Van Marum Colloquium: Death and life of homogeneous carbonyl reduction catalysts: navigating condition space towards superior catalytic performance
- Wednesday 21 December 2022
Catalytic reduction of carbonyl moieties in ketones and esters to their corresponding alcohols are fundamental to the production of high value fine-chemicals. In recent years, traditional Ru and Ir catalysts have been complemented by novel first-row transition metal catalysts due to their favorable sustainability, economics, and reduced toxicity. The practical implementation of such catalysts based on e.g. Fe or Mn is often hampered by their limited stability under the catalytic conditions. Understanding the catalytic and deactivation paths for such systems is key to tailoring their properties towards enhanced and sustained catalytic performance. In this lecture, I will discuss the importance and challenges of understanding the chemistry of catalyst deactivation for the development of practical catalytic technologies with the examples of our recent studies on Mn catalysis for selective reduction of carbonyl-containing compounds. [2,3]
Conventionally, the performance of homogeneous catalyst is interpreted in terms of the molecular structures and electronic properties of the organometallic compounds they originate from. In practice, the catalyst systems are highly complex, multicomponent, and intrinsically multifunctional. Their behaviour is only partially controlled by the chemistry of “catalyst molecule” (e.g., nature of the metal site, ligand structure and composition, intrinsic reactivity of the complex). It should rather be viewed as a complex function of a much wider range of parameters such as the activation procedure, the presence of promotors, solvent type, and the selected conditions (T, p, medium composition).  The position within such a complex condition space defines the preference of the catalytic species to live and drive the catalytic cycles of the desired chemical transformations or to die via one of the competing deactivation channels. An insight into the underlying mechanisms and their condition-dependencies could be obtained through the combination of operando spectroscopy, kinetic studies  and automated expert-bias free computational mechanistic analysis , which would help navigate this vast condition space and boost the efficiency and lifetime of the 3d metal-based catalyst systems.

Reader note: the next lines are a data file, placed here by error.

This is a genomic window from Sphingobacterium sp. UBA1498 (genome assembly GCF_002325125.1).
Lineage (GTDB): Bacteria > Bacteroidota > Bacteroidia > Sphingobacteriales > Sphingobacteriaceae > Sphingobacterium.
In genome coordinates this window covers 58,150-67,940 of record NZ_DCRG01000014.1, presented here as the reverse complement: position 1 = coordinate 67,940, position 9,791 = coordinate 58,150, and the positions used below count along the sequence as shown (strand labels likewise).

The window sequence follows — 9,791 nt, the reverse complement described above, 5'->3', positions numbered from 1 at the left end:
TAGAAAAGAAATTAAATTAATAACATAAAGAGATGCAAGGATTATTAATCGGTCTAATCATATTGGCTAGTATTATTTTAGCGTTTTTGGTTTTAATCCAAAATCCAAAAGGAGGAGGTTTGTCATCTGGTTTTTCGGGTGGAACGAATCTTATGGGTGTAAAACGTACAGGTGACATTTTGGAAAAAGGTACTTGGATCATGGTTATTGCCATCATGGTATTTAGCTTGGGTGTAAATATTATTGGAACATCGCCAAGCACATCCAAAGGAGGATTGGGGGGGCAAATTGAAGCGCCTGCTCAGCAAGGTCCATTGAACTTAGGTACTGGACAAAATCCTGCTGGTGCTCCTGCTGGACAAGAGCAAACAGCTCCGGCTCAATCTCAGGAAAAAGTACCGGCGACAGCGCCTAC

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Evgeny Pidko (Moscow, Russia, 1982) received his Ph.D. from Eindhoven University of Technology in 2008, where in 2011-2017, he was an Assistant Professor of Catalysis for Sustainability. In 2016 he obtained an ERC Consolidator grant “DeLiCat” to learn, understand and control the deactivation phenomena in hydrogenation catalysis. In September 2017, he moved to Delft Univeristy of Technology to become an Associate Professor and head of the Inorganic Systems Engineering group at the Chemical Engineering Department, where he was promoted to Full Professor in 2020. He is a member of the advisory boards of ChemCatChem and Catal. Sci. Technol. journals, and an editorial board member of Kin. Catal. and Mend. Commun. journals. He is an author of >200 publications on various topics of computational, physical, inorganic, supramolecular chemistry, catalysis, and chemical engineering. In his research, he successfully combines experiments and theory to understand molecular mechanisms underlying the behaviour of various chemical systems ranging from heterogeneous and homogeneous catalysis to inorganic functional materials and use these fundamental insights to guide the development of new, more sustainable and efficient chemical technologies.